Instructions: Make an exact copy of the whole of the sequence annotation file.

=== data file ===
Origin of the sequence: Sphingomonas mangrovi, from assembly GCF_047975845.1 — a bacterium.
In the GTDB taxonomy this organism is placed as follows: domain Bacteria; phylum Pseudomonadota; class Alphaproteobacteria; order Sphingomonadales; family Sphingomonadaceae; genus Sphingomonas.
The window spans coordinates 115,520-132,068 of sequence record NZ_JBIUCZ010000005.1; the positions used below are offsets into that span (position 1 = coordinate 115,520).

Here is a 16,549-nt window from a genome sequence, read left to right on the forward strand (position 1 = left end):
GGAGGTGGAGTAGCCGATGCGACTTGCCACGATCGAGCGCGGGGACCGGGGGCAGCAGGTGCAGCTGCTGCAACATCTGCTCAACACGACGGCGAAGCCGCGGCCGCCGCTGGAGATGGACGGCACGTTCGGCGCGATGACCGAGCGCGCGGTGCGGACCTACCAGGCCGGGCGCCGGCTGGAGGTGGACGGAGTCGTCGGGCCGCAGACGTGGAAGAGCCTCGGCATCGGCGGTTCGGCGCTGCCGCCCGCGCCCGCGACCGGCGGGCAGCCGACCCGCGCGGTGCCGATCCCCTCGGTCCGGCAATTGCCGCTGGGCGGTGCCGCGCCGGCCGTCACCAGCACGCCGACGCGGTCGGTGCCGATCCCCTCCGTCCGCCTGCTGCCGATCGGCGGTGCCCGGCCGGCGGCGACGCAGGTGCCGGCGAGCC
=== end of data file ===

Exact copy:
Origin of the sequence: Sphingomonas mangrovi, from assembly GCF_047975845.1 — a bacterium.
In the GTDB taxonomy this organism is placed as follows: domain Bacteria; phylum Pseudomonadota; class Alphaproteobacteria; order Sphingomonadales; family Sphingomonadaceae; genus Sphingomonas.
The window spans coordinates 115,520-132,068 of sequence record NZ_JBIUCZ010000005.1; the positions used below are offsets into that span (position 1 = coordinate 115,520).

Here is a 16,549-nt window from a genome sequence, read left to right on the forward strand (position 1 = left end):
GGAGGTGGAGTAGCCGATGCGACTTGCCACGATCGAGCGCGGGGACCGGGGGCAGCAGGTGCAGCTGCTGCAACATCTGCTCAACACGACGGCGAAGCCGCGGCCGCCGCTGGAGATGGACGGCACGTTCGGCGCGATGACCGAGCGCGCGGTGCGGACCTACCAGGCCGGGCGCCGGCTGGAGGTGGACGGAGTCGTCGGGCCGCAGACGTGGAAGAGCCTCGGCATCGGCGGTTCGGCGCTGCCGCCCGCGCCCGCGACCGGCGGGCAGCCGACCCGCGCGGTGCCGATCCCCTCGGTCCGGCAATTGCCGCTGGGCGGTGCCGCGCCGGCCGTCACCAGCACGCCGACGCGGTCGGTGCCGATCCCCTCCGTCCGCCTGCTGCCGATCGGCGGTGCCCGGCCGGCGGCGACGCAGGTGCCGGCGAGCC